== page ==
Standing in my start corral before Wave 2 departed Hopkinton, the weather dominated conversation. The mind-over-matter consensus: The rain and wind wouldn’t be as bad as predicted. I heard one man say, “If we’re not stuck here in the rain before we start, we’ll be fine.” A woman on my left decided to take off her jacket and start in her singlet and shorts. “How cold could it be once I get running?” she asked. Everyone was an optimist. No one was a realist.
But it wasn’t long before reality hit hard and the weather made for an uncomfortable, yet memorable race.
Light sprinkles started around Mile 2, then became more of a steady rain as I made my way through Ashland. In Framingham, around Mile 6, a man behind me shouted, “Hey, at least we don’t have a headwind.” The crowd of runners within shouting distance all promptly shushed him. We knew we were in for a tough day and no one needed a weather jinx added to the mix.
Sensing the worst weather awaited, I went with a risky strategy and started slightly faster than planned. I knew a couple 7-minute-10-second miles wasn’t the smartest move, but I also worried about the headwinds and figured I better get going while I could. Soon, the rain alternated between downpours and a pitter-patter. And I could feel the headwind start as I ran through Natick.
I tossed my soaked gloves to the sidewalk, but could do nothing about my drenched long-sleeved T-shirt, shorts, socks, and shoes. It felt like I had 5-pound weights on each foot. But more disconcerting, my body wasn’t staying warm. Not the normal state of affairs after you run 10 or 11 miles. But here I was, wet and cold and getting colder. With my legs tightening from the cold, not early fatigue, I knew it would be a much longer day than expected. It was time to recalibrate my race goals. Given the way I felt, a time under 3 hours 30 minutes seemed reasonable. I was an optimist turned realist.
After all, there is nothing quite like reaching the half-marathon mark and knowing every mile after would be a struggle. I don’t remember it being quite as bad when I ran the 2012 Boston Marathon with temperatures in the high 80s. Yes, the weather that year tested mental and physical limits, too. But there was something about the heavy rain and the gusts of wind on Monday, the unpredictability of it all, that made it more challenging and more miserable.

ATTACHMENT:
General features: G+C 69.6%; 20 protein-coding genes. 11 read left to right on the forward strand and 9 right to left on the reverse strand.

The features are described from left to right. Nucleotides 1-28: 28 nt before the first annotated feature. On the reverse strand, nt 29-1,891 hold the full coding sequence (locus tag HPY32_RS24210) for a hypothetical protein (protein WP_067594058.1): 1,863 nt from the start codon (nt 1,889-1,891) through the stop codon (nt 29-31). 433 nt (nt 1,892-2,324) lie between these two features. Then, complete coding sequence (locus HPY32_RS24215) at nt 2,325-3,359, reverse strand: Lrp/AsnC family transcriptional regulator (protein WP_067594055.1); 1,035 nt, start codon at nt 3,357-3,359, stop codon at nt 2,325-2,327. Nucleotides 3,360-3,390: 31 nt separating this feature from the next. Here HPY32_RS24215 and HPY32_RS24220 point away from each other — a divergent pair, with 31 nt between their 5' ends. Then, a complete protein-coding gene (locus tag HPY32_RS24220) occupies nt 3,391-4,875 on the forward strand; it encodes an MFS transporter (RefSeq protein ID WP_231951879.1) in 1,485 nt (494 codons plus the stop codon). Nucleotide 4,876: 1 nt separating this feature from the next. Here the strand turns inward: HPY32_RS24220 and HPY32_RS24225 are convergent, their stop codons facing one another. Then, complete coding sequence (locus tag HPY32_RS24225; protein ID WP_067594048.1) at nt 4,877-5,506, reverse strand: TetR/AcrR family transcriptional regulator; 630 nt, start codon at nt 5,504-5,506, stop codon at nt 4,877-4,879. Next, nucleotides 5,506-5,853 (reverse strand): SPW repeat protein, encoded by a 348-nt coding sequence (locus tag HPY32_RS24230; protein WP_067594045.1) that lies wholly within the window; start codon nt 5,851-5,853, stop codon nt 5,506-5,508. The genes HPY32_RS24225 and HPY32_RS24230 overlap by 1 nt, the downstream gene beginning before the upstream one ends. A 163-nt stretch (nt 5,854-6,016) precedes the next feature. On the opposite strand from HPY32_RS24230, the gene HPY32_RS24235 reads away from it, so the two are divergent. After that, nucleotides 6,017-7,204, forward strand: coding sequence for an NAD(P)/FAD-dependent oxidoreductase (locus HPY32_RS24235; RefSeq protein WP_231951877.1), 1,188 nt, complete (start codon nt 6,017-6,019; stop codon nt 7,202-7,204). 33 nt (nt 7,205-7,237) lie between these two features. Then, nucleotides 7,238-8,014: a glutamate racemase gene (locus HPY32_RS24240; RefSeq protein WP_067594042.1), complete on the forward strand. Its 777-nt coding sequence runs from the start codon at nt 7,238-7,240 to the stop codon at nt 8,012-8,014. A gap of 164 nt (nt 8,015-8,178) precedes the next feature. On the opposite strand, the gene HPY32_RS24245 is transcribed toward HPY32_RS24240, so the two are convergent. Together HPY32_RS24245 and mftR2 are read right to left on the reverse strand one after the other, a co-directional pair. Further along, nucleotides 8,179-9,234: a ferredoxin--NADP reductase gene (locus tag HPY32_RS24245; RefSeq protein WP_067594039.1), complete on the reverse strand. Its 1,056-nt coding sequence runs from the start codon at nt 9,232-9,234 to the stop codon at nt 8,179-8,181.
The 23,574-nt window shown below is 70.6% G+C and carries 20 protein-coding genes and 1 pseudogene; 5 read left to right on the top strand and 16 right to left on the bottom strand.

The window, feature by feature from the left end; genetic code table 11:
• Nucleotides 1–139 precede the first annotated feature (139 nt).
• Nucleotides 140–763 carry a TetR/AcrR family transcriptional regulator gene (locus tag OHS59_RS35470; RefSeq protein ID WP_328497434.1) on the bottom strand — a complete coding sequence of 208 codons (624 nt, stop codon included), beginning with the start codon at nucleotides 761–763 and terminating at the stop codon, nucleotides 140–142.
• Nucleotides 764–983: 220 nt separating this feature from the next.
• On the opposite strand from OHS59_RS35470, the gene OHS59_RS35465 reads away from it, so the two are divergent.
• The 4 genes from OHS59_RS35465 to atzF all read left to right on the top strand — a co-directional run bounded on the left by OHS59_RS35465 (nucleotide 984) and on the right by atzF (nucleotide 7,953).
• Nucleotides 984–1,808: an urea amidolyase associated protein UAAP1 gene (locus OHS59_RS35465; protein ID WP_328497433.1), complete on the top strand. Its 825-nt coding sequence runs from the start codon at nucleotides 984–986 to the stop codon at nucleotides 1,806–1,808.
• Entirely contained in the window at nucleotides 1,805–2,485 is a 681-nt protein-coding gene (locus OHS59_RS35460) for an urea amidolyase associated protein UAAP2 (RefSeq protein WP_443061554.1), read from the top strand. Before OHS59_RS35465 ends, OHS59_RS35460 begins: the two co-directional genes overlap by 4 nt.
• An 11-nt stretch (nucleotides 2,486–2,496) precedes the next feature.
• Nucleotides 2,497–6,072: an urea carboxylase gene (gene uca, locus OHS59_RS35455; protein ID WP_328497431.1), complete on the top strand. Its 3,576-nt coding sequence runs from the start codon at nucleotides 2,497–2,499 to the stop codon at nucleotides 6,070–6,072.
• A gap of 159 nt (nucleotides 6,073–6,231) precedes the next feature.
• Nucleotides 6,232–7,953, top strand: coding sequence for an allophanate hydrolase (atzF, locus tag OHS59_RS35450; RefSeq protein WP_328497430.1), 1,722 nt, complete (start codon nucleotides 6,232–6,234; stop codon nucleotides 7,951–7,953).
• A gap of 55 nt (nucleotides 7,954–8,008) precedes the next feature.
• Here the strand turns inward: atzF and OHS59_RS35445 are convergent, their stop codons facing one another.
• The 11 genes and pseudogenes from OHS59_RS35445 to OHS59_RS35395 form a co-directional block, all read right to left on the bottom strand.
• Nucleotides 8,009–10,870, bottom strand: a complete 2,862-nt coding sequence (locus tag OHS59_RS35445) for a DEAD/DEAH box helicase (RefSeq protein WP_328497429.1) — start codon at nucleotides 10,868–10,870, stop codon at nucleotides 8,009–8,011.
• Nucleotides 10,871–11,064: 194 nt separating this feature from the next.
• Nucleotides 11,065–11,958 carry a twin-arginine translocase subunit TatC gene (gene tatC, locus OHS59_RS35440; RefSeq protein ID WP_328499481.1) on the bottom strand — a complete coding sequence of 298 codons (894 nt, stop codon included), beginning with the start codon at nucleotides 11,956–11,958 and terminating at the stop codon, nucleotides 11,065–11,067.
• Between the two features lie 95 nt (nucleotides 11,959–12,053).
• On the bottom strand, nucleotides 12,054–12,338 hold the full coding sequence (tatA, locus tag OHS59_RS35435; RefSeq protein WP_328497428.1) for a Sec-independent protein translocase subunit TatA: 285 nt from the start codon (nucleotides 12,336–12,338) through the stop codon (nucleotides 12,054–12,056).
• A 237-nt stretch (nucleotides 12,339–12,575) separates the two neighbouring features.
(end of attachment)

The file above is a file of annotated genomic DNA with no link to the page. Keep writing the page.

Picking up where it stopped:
Plus, to a lifelong New Englander, heat always seems like the greater danger and I approached the 2012 race cautiously. After the winter Boston endured, I may not have taken the rain, 30-mile-per-hour wind gusts and mid-40s temperatures as seriously as I should have. But of the 15 marathons I’ve run, including eight in Boston — but not the one during the 2007 Nor’easter — Monday ranks at the top for toughest weather.
It appeared, however, that the marathon’s biggest fans adjusted and prepared well for the conditions. Several fans handed out paper towels instead of the usual wet sponges. The paper towels were much appreciated, even if they were no match for the rain and water all around.
Initially, I tried to avoid puddles. As I made my way from Wellesley to Newton, I was too wet to care and splashed right through them.
While the spectator numbers were visibly smaller with some popular stretches almost empty.
Spectators also kept a sense of humor about the weather. Initially, I tried to avoid puddles.
Besides, I had bigger problems to worry about.
Between the wind and my tight quads, forward progress felt painful and slow. I knew I had to do something, anything to push through. Although marathon experts say never try anything new for a 26.2-mile race, I grabbed a caffeinated, citrus-flavored Cliff Shot at Mile 17. As I turned the corner at the Newton firehouse and heard de facto race anthem “I’m Shipping up to Boston,” I felt a small surge of energy. I’m not sure if it was mental or physical, but I welcomed it.
Going up the Newton Hills, I had two thoughts: Hot shower and nachos. The first is easy to explain. The second is the late-marathon mind wandering that sometimes happens. More than a few expletives entered my thoughts, too, especially when three gusts of wind came while I tackled Heartbreak Hill. Some may have even escaped my mouth. But I was not alone.
Covering the final miles, it was easy to see the toll the weather took on many. There were the usual late-race runners-turned-walkers along the side of the road, but I also saw volunteers hand out silver-and-white heat blankets to keep marathoners warm. And runners were wearing those heat blankets as they made their way down Beacon Street and Commonwealth Ave.
I tried to pick up a little speed on those roads, seeing that my new sub-3:30 goal might be in jeopardy. I didn’t grab any water after Mile 22, partly to save precious seconds and partly because I was so waterlogged the thought of drinking water made me slightly nauseous. I hit the 1-mile-to-go mark in 3:21:14 and knew I needed to hustle. I’d been averaging around 8:45 per mile since I crested Heartbreak Hill. I dashed toward Boylston Street as fast as I could, crossed the line, and looked at my watch. It was still running. My fingers were so cold and numb that I didn’t know I completely missed the stop button.
With teeth chattering, lips blue, and hands icy, I made my way home, where I learned I finished in 3:29:18. Then, it was time for a hot shower and nachos.